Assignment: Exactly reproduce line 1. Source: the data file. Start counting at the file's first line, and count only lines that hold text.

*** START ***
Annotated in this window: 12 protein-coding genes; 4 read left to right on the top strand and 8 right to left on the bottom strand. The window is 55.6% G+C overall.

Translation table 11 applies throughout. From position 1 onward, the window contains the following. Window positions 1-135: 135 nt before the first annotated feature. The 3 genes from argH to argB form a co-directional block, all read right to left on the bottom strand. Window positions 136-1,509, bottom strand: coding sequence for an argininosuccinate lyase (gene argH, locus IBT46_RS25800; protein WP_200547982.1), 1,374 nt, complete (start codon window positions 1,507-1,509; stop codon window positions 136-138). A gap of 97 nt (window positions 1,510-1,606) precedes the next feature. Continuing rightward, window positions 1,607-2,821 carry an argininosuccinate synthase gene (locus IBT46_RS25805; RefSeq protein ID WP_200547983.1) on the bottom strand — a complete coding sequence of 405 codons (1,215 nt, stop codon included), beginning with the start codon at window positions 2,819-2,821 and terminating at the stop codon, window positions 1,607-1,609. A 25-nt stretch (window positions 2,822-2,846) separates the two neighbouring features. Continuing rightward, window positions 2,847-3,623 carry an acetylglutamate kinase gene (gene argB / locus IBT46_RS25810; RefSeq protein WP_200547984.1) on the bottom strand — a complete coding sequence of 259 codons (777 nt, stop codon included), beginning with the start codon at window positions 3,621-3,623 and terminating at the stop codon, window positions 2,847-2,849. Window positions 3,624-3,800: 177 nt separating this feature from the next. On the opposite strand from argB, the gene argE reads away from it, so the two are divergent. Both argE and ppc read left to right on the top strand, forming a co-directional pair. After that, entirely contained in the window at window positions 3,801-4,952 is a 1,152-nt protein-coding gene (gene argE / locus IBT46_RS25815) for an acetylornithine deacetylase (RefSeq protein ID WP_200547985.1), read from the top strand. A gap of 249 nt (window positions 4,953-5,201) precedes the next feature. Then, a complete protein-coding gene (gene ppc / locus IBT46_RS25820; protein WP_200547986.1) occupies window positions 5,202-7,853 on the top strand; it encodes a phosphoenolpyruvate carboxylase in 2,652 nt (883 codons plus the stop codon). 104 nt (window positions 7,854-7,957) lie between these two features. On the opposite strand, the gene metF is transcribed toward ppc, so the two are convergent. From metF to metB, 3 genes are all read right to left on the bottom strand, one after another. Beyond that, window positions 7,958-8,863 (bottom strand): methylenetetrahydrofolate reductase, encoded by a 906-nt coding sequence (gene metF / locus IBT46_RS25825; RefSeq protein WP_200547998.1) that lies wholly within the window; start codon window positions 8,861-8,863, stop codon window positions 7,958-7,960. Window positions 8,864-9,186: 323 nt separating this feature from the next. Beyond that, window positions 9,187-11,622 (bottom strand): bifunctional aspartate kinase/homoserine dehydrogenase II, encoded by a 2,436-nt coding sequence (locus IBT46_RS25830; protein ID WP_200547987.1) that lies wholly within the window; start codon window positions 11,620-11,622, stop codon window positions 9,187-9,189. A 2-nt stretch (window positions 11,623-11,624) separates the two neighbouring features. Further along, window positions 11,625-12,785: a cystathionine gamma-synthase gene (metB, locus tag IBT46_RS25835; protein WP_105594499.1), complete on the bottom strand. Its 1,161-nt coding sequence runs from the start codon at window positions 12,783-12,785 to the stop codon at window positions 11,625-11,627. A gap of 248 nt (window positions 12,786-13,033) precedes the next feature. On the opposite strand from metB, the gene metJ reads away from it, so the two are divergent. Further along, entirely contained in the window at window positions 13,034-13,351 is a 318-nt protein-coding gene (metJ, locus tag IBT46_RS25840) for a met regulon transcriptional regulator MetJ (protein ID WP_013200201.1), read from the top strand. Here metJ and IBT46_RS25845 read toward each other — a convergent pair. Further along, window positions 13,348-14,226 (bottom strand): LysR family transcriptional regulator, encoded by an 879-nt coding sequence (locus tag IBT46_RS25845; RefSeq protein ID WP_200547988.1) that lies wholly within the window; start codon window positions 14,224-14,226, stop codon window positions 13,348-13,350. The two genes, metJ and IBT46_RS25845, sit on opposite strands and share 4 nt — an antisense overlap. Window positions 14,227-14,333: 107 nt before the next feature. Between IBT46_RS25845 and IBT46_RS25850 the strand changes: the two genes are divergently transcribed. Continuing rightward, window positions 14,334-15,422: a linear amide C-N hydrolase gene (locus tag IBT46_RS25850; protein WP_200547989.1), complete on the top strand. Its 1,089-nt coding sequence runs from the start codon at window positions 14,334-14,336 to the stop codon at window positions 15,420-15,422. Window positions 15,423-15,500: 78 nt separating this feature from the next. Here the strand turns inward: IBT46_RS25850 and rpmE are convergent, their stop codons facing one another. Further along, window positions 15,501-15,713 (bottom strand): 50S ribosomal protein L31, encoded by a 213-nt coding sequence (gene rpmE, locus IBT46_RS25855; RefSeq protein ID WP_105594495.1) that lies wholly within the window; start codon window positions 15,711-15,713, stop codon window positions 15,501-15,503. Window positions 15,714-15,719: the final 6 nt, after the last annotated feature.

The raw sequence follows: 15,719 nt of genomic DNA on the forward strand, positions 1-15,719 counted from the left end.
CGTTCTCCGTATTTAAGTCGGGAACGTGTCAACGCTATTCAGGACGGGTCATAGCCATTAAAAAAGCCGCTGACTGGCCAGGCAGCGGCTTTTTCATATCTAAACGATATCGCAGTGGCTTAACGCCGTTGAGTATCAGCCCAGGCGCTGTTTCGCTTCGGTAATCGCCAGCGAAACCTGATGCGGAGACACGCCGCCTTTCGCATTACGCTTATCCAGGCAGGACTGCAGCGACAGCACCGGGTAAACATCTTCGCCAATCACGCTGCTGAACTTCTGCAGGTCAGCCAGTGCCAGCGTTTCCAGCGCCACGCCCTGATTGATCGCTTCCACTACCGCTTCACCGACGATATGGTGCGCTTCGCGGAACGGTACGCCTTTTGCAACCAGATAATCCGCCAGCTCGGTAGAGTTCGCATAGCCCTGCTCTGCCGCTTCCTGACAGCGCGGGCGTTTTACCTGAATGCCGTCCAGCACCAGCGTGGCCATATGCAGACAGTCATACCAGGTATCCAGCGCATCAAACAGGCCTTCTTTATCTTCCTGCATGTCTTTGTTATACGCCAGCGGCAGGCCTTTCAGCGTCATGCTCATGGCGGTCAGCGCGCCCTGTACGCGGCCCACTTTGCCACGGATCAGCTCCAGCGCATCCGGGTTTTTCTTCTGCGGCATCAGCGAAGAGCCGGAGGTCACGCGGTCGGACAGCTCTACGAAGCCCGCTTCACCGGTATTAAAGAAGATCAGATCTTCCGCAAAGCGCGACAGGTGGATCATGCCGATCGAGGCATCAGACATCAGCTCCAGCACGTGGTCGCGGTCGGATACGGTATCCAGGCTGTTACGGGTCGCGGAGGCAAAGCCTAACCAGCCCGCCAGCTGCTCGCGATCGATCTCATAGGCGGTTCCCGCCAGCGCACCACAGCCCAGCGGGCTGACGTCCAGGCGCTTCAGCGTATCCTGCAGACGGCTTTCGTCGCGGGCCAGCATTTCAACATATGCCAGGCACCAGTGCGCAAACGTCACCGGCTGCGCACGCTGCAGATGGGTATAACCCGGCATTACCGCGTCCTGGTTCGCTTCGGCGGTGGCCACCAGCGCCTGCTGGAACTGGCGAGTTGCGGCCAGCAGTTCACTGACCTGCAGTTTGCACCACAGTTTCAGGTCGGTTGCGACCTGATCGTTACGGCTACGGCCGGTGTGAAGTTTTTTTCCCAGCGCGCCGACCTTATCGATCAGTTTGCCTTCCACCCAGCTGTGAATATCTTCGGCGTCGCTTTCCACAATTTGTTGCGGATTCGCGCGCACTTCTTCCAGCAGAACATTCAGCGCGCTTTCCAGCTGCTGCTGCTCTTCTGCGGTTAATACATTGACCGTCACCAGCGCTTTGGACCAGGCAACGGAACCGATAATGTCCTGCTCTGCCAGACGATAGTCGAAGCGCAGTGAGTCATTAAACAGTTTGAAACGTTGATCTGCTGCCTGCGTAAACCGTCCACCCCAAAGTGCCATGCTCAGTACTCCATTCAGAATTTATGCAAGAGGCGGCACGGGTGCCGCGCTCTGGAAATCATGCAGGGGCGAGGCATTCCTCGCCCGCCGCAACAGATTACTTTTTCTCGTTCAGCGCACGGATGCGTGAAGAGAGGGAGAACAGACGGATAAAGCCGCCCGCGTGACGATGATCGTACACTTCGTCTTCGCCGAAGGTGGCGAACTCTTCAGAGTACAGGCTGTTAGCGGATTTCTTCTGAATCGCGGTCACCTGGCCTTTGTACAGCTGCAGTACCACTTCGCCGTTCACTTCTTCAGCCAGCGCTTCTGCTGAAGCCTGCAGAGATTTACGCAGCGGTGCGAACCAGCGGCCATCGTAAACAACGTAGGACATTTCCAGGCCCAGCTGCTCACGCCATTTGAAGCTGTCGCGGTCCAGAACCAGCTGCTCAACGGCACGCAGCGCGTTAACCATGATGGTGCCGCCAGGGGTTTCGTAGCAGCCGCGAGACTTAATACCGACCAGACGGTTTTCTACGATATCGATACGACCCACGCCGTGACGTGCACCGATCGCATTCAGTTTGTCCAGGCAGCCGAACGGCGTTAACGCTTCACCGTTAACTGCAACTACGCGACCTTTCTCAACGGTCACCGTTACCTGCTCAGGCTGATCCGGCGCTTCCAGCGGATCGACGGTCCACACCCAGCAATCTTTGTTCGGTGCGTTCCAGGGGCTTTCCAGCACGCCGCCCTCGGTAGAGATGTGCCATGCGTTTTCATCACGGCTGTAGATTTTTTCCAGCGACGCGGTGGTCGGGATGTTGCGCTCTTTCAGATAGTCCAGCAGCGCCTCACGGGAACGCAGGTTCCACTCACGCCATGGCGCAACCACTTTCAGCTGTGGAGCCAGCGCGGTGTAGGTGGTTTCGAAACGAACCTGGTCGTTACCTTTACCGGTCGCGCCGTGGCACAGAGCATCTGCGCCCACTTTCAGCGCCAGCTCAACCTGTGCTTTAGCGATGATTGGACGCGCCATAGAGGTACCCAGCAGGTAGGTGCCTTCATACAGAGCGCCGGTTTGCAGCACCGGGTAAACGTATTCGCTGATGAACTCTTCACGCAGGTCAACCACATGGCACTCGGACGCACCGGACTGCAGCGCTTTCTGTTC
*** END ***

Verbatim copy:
Annotated in this window: 12 protein-coding genes; 4 read left to right on the top strand and 8 right to left on the bottom strand. The window is 55.6% G+C overall.